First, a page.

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Enough is Enough
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19 October 2004
Zimbabwe’s Ailing Ministry of
Zimbabwe’s Ailing Ministry of Justice
If Zimbabweans are unhappy about the quality of justice delivered by the country’s ailing legal system, they should know that many of those who work within the system are equally unhappy. By and large those employed by the Ministry of Justice to run the courts, including magistrates, prosecutors, clerks, interpreters, recorders and a host of minor functionaries are not a happy lot. Political interference, poor working conditions and low salaries have led to a spate of resignations in recent months, and among those left morale is at an all-time low.
The trend has accelerated since the year 2000 with a particularly high level of resignations among magistrates. According to the Ministry of Justice’s own staffing office statistics 24 magistrates and almost as many prosecutors resigned in 2003. In the same year the Ministry lost 39 employees from the lower grades, including clerks, interpreters and recorders. And in the first 9 months of 2004 the Ministry has lost a further 12 magistrates, 10 prosecutors and 36 clerical staff. These figures do not include deaths, dismissals and desertions which account for an average of 50 employees annually.
A significant number of the resignations can be directly attributed to political interference. An official from the staffing office who requested anonymity, indicated that for the period 2001 to 2003 most of those resigning did so because of political intimidation.
“The period in question saw a number of staff members resigning because of political intimidation”, the official said. “The political atmosphere was very tense then such that it was not worth waiting. However the resignations we are currently experiencing are as a result of poor working conditions and a small number as a result of political interference. The morale in the Ministry is very low, so it is either one finds himself resigning or engaging in corrupt activities so as to make a meaningful living”.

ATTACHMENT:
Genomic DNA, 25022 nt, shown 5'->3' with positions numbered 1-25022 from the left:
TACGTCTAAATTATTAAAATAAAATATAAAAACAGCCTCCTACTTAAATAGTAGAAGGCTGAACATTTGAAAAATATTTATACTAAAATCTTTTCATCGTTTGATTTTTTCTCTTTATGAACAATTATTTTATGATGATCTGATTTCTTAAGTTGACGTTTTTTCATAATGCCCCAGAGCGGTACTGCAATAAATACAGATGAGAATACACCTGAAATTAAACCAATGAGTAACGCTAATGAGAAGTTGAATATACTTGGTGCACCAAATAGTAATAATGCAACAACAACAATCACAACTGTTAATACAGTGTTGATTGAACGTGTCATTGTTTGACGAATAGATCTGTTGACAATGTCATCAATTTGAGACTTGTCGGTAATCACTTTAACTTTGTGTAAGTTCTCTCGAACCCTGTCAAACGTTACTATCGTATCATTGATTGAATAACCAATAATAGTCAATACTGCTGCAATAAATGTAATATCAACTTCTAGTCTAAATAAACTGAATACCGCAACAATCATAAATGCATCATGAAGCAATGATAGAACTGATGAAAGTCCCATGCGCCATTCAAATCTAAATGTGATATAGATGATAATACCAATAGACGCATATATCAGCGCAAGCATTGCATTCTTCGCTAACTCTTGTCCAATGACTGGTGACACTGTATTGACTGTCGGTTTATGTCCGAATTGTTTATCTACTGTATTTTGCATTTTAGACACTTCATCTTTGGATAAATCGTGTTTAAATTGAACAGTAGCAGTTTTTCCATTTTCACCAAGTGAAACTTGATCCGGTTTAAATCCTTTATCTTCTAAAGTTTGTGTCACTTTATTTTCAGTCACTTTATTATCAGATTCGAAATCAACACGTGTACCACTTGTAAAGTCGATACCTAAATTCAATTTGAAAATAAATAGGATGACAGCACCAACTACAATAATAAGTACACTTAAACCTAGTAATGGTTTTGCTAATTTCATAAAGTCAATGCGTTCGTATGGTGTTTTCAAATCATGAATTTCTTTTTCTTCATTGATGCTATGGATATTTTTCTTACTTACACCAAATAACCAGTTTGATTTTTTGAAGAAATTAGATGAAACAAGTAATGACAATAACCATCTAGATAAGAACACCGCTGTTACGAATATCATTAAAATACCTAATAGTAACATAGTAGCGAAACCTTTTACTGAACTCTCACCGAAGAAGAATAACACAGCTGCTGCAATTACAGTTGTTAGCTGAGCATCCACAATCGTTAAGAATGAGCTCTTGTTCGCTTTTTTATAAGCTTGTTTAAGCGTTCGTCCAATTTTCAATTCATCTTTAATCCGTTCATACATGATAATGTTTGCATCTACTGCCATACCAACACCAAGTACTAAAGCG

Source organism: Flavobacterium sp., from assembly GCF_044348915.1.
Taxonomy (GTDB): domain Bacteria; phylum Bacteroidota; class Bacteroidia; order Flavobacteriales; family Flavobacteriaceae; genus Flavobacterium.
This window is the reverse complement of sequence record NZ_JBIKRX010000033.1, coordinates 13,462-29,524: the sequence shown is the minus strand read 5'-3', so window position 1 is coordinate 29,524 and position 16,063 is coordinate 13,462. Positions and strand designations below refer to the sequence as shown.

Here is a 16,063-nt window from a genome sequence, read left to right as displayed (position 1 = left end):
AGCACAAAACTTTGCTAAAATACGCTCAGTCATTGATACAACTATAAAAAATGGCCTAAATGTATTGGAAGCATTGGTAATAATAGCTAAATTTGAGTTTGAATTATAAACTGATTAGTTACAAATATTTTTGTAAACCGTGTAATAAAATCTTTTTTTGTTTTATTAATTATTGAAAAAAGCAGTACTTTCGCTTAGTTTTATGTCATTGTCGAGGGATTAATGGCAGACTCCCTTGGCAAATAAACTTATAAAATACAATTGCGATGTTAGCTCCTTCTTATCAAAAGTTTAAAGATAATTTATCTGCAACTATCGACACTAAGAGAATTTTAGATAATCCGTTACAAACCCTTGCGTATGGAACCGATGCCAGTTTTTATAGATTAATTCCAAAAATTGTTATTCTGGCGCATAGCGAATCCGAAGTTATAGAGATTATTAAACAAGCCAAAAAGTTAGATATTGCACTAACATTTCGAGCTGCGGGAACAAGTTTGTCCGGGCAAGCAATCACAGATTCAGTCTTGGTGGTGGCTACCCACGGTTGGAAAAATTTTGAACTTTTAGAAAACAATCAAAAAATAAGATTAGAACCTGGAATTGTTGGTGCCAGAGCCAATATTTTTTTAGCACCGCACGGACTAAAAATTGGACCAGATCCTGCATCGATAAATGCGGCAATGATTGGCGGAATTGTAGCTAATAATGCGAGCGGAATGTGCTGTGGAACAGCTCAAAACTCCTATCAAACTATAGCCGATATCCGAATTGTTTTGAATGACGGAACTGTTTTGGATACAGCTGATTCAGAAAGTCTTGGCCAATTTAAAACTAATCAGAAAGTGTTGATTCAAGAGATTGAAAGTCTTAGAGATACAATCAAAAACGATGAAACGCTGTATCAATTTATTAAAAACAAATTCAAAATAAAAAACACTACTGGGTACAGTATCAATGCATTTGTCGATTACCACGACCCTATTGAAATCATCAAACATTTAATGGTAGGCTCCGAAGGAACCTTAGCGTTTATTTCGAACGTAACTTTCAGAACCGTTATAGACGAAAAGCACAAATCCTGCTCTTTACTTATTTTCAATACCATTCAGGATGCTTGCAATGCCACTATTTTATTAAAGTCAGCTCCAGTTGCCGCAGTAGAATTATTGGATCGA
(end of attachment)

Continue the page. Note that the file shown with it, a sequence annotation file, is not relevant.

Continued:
Such revelations are hardly a cause of surprise though they do confirm a trend which has serious implications for the delivery of anything like a professional service from the Ministry of Justice. Earlier this year a former Administrative Court Judge, Michael Majuru, resigned and went into self-imposed exile in South Africa after being subjected to altogether unprofessional, political pressure by the Justice Minister, Patrick Chinamasa. Majuru was ordered to delay judgment in the case concerning the banning of the Daily News and the Daily News on Sunday – a delay altogether to the advantage of the government which was a party to the case. Majuru subsequently recounted how Chinamasa shouted at him for daring to rule in favour of the Daily News which the Minister regarded as a threat to national security. Thereafter Majuru found himself being subjected to CIO surveillance. Some time later the Judge was led into a trap, widely believed to have been set by Chinamasa himself, when he inadvertently commented on a case then pending in the presence of certain members of the public. The Judge took the only honourable course open to him of recussing himself from the case. Subsequently he resigned his appointment and left the country.
Nor is this by any means the only instance of direct political interference and blatant intimidation leading to the resignation of a judicial officer. From the untimely resignation of the former Chief Justice Anthony Gubbay in the wake of the parliamentary elections of 2000, there have been a number of other resignations of senior Judges due to the unconstitutional meddling of the Executive in judicial matters. Magistrates also who have dared to rule against ZANU PF interests have frequently found themselves being hounded by mobs of supporters of the ruling party. The case of the Chipinge Magistrate, Walter Chikwanha, comes to mind immediately. On 16th August 2002 the unfortunate Magistrate was seized by an unruly mob of war veterans and beaten up. (It later transpired that the Chipinge CID had escorted the thugs to the court house) ZANU PF supporters also assaulted the Kwe Kwe Magistrate, Tendayi Madanire, when he granted bail to Emmerson Mnangagwa’s protégé, Burden, who was arrested on a charges of illegally dealing in gold. And in Bindura in 2001 the late Lawrence Malimbiza, had to face an angry ZANU PF mob at the court house when he dared to rule against some local opportunist land grabbers.
Little wonder then that resignations are rife among principled magistrates and other legal functionaries or that morale is at an all-time low in the Ministry of Justice. If Zimbabweans have good cause no longer to trust the legal system to deliver justice in a professional, no-partisan manner, those who work within the system have even
better reason not to trust those now effectively in control. The beast is ailing and no one knows that better than those who work inside the system.